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The Ajusco area located on the southern shores of Mexico City is part of the capital of Mexico, but we would not know it since it is an almost rural community.
El Ajusco is isolated from the Mexican metropolis, and one of the most obvious signs of this is that most households have intermittent access to the city's water system.

Residents worry that the water service is erratic and there is never enough water, even to the point that they have to visit friends or family in the city center simply to wash their clothes or take a bath.

Although this situation is typical for the thousands of inhabitants on the outskirts of Mexico City, up to 30% of inhabitants in more urbanized areas have sporadic access to water, which translates into millions of people.

The main problem is that the population of the city continues to grow, currently with 21 million residents, the aquifers under the city are being depleted.

A project called Isla Urbana, a local group looking for a simple solution to this problem for at least part of Mexico City; collect rainwater.

Enrique Lomnitz, project director says "As the water situation worsens and worsens, our proposal grows stronger and stronger."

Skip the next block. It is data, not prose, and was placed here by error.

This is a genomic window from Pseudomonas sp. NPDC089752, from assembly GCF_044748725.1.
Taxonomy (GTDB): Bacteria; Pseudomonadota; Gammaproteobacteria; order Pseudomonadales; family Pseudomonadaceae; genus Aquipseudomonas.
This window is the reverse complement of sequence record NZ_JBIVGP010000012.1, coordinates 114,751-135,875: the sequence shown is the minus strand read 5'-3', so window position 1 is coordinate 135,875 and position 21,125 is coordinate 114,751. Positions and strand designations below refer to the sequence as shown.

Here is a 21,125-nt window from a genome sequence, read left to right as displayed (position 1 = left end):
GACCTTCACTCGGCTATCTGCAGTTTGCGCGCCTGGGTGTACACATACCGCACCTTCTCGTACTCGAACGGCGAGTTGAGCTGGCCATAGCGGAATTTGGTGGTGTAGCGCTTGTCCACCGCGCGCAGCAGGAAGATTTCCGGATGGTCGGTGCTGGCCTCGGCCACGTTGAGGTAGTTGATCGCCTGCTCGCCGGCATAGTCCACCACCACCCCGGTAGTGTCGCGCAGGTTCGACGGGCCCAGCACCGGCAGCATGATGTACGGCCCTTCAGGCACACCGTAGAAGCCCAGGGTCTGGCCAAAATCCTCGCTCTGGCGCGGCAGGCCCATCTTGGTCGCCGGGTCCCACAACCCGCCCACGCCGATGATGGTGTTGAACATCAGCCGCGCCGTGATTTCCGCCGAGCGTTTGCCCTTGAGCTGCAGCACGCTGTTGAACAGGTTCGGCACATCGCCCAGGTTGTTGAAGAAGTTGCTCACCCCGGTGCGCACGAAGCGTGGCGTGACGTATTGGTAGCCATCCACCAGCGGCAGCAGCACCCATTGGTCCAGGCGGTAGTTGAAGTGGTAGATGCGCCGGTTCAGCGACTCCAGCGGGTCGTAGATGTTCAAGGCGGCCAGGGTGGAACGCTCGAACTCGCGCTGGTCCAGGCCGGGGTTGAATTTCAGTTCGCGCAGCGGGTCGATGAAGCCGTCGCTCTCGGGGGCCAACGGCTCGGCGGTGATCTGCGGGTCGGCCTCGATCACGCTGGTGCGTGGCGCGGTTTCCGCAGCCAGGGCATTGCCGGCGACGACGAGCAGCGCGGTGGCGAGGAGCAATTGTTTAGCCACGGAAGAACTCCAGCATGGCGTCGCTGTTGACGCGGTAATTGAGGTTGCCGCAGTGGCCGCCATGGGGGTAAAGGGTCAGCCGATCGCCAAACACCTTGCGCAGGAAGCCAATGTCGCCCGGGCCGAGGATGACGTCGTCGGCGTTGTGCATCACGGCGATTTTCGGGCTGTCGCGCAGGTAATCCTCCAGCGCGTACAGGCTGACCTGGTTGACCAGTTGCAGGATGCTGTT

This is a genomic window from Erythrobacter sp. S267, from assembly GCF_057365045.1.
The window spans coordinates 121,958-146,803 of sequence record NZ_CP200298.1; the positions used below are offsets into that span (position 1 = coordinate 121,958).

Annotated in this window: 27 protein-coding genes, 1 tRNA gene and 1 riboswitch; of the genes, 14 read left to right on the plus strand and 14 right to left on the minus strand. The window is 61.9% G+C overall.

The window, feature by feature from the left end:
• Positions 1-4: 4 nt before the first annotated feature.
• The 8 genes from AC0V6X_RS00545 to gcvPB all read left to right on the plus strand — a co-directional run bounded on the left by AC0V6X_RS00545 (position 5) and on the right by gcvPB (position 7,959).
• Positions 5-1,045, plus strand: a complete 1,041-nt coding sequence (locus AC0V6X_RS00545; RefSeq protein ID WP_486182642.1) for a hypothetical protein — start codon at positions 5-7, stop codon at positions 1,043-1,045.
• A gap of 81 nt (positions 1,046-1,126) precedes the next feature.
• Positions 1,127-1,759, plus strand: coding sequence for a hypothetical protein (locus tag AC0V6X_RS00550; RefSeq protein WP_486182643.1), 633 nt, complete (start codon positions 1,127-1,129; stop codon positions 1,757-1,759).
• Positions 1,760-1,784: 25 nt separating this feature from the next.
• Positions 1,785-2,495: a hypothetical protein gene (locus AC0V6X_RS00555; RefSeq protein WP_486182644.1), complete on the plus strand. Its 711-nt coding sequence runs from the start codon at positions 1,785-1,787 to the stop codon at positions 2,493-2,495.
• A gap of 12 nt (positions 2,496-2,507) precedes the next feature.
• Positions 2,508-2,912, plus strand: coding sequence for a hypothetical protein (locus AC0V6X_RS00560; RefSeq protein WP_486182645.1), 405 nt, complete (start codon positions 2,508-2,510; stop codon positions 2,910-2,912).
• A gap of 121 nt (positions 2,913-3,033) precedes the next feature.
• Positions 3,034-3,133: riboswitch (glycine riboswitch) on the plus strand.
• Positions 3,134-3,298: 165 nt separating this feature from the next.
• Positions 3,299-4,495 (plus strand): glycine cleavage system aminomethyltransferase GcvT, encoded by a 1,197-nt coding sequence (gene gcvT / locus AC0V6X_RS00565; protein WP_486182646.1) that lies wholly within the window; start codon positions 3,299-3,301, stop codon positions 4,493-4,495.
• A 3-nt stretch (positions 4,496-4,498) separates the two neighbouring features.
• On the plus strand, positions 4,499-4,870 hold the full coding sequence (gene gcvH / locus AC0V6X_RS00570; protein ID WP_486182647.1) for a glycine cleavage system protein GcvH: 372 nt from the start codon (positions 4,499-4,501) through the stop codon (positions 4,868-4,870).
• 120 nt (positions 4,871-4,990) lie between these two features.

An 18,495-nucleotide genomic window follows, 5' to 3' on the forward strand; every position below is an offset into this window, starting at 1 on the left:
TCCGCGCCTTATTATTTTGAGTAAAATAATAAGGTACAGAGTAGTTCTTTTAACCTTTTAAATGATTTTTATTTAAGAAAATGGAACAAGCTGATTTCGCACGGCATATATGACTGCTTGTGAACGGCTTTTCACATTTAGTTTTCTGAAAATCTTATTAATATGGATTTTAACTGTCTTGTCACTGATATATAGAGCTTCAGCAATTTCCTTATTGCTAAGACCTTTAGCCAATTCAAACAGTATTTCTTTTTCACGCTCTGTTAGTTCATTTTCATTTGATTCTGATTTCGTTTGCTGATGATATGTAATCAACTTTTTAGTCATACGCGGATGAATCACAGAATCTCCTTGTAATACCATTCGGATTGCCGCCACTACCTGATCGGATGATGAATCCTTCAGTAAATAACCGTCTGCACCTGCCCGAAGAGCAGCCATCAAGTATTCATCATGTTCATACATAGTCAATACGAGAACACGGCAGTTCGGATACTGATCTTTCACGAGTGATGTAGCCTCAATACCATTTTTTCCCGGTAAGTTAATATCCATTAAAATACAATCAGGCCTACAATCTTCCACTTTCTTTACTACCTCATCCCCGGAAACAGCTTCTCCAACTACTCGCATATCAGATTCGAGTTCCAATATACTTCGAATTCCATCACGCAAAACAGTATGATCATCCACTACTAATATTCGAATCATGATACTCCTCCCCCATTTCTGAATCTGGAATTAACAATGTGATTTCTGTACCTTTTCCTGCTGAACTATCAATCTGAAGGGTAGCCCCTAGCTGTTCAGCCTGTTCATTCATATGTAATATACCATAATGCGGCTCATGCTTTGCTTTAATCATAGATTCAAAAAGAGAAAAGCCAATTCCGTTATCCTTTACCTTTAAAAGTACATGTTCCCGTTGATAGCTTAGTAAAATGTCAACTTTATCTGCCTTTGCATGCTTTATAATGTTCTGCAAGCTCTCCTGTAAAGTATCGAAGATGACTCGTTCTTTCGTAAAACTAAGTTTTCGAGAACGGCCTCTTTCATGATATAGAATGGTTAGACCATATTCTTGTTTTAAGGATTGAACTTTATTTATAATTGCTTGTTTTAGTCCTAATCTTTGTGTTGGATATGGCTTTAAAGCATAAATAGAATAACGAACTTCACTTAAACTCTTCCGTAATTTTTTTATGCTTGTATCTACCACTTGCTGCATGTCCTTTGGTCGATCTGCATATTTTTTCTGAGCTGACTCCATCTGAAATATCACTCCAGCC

Lomnitz explains that collecting rainwater would be a natural fit for Mexico City, as more than a million households have tanks or cisterns to store water from the city's intermittent water system or from water pipes.

He also says that “if the collection system is implemented in a home, it is not necessary to buy a cistern, since it is part of the house's infrastructure. It is not a new concept for people to have a lot of water stored in a cistern, and that it lasts as long as possible. It's something that people are used to doing. "

According to the group, water from the rainy season in the summer and fall can supply water in a home for up to 6 months. And with the tanks already located in the homes, the system is very easy and quick to install. All that is required is to add sewers to the rainwater channel, implement new plumbing to dispose of the first rains, since they are usually contaminated, and finally add water filters.
The total cost per home is approximately $11,000 pesos.
Lomnitz and his team have installed nearly 1,000 systems in Mexico City, divided between the rural outskirts and the urban center.

Learn more about the project on their site: Urban island